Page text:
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Louise Fishman. Photo: Karma.
Louise Fishman. Photo: Karma.

Louise Fishman (1939–2021)

Louise Fishman, whose process-based large-scale abstractions draw on queer, feminist, and Jewish cultures, died early July 26 at the age of eighty-two. The news was confirmed by New York gallery Karma, which represents the artist. Often working with a grid motif, Fishman melded gestural abstraction with geometric minimalism to create densely layered and textured paintings that appear as if they had been built or woven. From the massive, energetic oil-on-canvas works for which she became known in the 1970s and ’80s, to the small-scale watercolors of recent years, her entire body of work radiates emotional intensity.

Born in Philadelphia in 1939, Fishman began her artistic career in her hometown, studying at the Philadelphia College of Art and at the Pennsylvania Academy of the Fine Arts in the late 1950s before obtaining her BFA and BS from the Tyler School of Art, while working night shifts as a salesgirl. In 1965, she received her MFA from the University of Illinois at Urbana-Champaign; she later credited her move from Philadelphia and attendant discovery of the feminist and lesbian movements as shaping the path her life and career would take. “I’d watched my mother and my aunt, who is a well-known painter in Philadelphia, be isolated and stepped on,” she told Artforum’s Becky Huff Hunter in 2016. “It was hard to imagine a career as a female artist then—but I loved painting.”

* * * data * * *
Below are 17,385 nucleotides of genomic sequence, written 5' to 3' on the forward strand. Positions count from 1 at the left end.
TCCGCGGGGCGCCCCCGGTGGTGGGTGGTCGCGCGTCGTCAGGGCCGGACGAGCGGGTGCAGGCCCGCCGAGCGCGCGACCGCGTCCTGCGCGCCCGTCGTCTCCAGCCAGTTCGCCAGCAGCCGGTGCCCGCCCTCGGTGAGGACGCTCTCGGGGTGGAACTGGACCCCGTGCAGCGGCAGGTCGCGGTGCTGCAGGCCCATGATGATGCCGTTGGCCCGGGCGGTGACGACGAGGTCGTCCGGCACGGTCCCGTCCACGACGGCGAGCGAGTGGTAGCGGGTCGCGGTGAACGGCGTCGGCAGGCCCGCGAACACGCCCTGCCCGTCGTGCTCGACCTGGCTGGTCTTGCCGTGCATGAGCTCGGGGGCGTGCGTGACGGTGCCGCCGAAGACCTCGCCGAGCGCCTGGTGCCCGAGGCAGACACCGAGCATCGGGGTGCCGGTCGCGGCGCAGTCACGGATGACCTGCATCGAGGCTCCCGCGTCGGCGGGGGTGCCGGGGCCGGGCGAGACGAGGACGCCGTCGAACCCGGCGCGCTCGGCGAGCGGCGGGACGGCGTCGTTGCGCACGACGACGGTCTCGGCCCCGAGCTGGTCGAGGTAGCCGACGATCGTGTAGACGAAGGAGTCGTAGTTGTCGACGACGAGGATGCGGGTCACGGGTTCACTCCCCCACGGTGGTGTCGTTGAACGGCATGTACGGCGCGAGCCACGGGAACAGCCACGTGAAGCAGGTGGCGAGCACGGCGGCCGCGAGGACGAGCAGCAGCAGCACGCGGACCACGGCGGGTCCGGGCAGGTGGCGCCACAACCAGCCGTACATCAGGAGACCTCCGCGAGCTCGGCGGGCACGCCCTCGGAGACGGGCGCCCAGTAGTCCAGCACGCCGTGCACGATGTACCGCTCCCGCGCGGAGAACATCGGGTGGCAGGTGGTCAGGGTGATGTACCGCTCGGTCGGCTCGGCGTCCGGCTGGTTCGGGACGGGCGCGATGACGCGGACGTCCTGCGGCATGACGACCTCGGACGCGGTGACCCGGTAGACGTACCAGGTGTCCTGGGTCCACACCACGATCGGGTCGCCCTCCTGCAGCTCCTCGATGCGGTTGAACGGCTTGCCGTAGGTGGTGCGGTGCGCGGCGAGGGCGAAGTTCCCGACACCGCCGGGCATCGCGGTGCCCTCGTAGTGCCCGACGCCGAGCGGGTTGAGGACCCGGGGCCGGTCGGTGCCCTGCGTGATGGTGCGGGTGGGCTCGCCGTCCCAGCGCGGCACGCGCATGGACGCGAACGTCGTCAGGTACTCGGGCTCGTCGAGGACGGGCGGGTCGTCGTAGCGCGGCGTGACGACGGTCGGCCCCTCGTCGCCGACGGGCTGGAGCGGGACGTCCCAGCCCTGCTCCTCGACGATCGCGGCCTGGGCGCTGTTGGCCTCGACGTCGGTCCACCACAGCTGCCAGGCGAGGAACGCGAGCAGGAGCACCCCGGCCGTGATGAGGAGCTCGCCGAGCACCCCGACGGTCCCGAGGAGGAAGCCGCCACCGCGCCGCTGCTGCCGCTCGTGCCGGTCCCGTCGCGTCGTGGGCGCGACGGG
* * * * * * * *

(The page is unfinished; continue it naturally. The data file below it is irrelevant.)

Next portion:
Shortly after graduating from the University of Illinois, Fishman moved to New York, hoping to enter the world of hard-edge Abstract Expressionism, by which she was hugely influenced, but found the male-dominated scene unwelcoming. During the late 1960s, as she became more active in the feminist movement, Fishman temporarily pushed painting aside in favor of textile works, which were more in line with those of her feminist peers, but continued to stick to her favorite form, creating sewn or stapled latticework assemblages of fabric or rubber that recalled at once the wobbly grids of Mary Heilmann and the dangling appendages of Eva Hesse.

Fisher made a powerful return to painting in the early 1970s with the “Angry Women” paintings of 1973, in which she paired the names of fellow female artists (and herself) with the word “angry.” She continued to make wall-bound works incorporating scraps of wood and cardboard throughout the decade before focusing in earnest on oil-on-canvas gestural abstraction, which was at the time wildly out of vogue. Working with knives, trowels, and scrapers, she began creating thickly impastoed and scumbled works whose surfaces called out to be touched. She would work in this vein over the next decade. A 1988 trip to Eastern Europe with a friend who was a Holocaust survivor caused Fishman to reexamine her Jewish identity, long a lodestar in her painting, and had a profound impact on her work beyond this point. Having brought back ashes from Auschwitz, Fishman mixed the cremains with beeswax for her late-1980s series “Remembrance and Renewal,” which honored those who died while illuminating the various rituals associated with Jewish springtime holidays.

Following a fire in her upstate New York studio that destroyed most of her work, Fishman spent time in New Mexico with the painter Agnes Martin and returned to the grid, though in an altered form, one in which each stroke might appear, as Nancy Princenthal suggested in Art in America, as a “shaft of light.” The late 1990s saw her incorporate Chinese characters into her works, and the breakup of a long-term romantic relationship at the beginning of the new millennium forced fiercer, twisted forms. Fishman’s work of the past two decades, with its explosive scrapes and smears, is considered by many to be her best. Writing in the Brooklyn Rail on a show of Fishman’s work at Karma late last year, titled “Ballin’ the Jack,” Ksenia Soboleva referred back to Fishman’s fiery early years, noting, “While there is no text in the new pieces on view, I feel that angry Louise is still there, lurking underneath the surface. Watch out, boys: Louise Fishman, going full speed ahead.”

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